Back in 2005, DID reported that talks were underway for a Saudi purchase of Eurofighter Typhoon aircraft from Britain's BAE Systems - with an important (albeit denied) set of conditions on the Saudi side. December 2005 saw confirmation that Saudi Arabia has ordered Eurofighter Typhoon fighters, ostensibly to replace many of the Tornado aircraft BAE has provided to Saudi Arabia since 1985. For those less familiar with modern combat aircraft, the Eurofighter Typhoon's overall air-air performance may rank it behind only America's F-22A Raptor stealth fighter. It's also receiving a slow set of upgrades, pod additions, et. al. that will make it a serviceable strike aircraft.
The Financial Times reported from its sources that the Saudi agreement is understood to be for 48 Eurofighter Typhoon jets, with an option for a further 24 (total: 72). This would have been Phase 3 of the arms-for-oil Al-Yamamah ("dove") arrangement between the Saudis and BAE, and arrangement whose value to date was once pegged at 43 billion pounds (about $80 billion) by BAE executive Mike Turner.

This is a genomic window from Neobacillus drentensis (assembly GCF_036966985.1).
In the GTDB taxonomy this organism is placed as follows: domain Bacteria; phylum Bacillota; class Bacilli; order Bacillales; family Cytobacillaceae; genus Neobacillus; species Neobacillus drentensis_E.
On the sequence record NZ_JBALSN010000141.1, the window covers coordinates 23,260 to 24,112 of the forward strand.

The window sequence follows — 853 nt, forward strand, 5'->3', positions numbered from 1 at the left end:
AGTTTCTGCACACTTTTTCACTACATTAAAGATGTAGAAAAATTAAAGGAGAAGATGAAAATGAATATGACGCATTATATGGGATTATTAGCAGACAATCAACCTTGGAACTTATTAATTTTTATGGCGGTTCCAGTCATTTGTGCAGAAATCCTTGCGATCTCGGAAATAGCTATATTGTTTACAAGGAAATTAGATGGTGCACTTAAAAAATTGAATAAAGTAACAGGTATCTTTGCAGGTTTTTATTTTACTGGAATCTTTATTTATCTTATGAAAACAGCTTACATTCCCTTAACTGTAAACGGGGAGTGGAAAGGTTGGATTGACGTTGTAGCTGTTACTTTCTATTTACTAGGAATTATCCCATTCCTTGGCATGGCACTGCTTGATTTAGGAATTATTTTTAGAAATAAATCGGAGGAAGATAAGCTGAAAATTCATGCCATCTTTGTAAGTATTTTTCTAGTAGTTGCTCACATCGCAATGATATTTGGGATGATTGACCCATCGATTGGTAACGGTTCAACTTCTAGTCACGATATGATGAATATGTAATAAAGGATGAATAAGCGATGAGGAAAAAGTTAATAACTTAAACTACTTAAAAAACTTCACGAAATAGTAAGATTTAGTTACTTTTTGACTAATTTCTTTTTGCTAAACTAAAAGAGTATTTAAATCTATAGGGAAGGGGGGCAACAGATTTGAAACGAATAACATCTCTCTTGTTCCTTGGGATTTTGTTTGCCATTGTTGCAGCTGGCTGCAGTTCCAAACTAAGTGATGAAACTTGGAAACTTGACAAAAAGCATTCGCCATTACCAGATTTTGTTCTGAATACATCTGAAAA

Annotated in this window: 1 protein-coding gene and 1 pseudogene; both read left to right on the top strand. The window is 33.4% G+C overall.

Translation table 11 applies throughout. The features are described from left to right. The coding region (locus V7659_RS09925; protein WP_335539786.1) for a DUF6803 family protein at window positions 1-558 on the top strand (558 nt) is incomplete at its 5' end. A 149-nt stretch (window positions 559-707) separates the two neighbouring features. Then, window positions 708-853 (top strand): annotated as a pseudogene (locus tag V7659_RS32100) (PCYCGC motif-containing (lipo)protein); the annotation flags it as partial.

While both BAE and the UK Ministry of Defence have kept mum about the precise contract value, the BBC has said that the deal is rumored to be worth more than GBP 6 billion ($11.7 billion); the Saudis' preference for "contractor does everything" maintenance could drive the award significantly higher, and some figures place the total value as high as 30 billion pounds over 30 years. Government to government "understandings" were signed in August 2006 that appeared to clear the way for the deal, but BAE recently admitted that the deal has stalled in the face of a significant fraud investigation of Saudi players and major public revelations about details of the Al-Yamamah accords. Meanwhile, rumors that the Saudis may be about to buy French Rafale jets have been keeping things very interesting.
That's still true, though the path to buy EADS & BAE's Eurofighters may be clearer now that British investigators have formally abandoned all fraud investigations related to Al-Yamamah. One of the reasons is actually legit. The other, same old same old.
Defense Industry Daily has the coverage, including links to the appropriate background documents re: details of the al-Yamamah accords.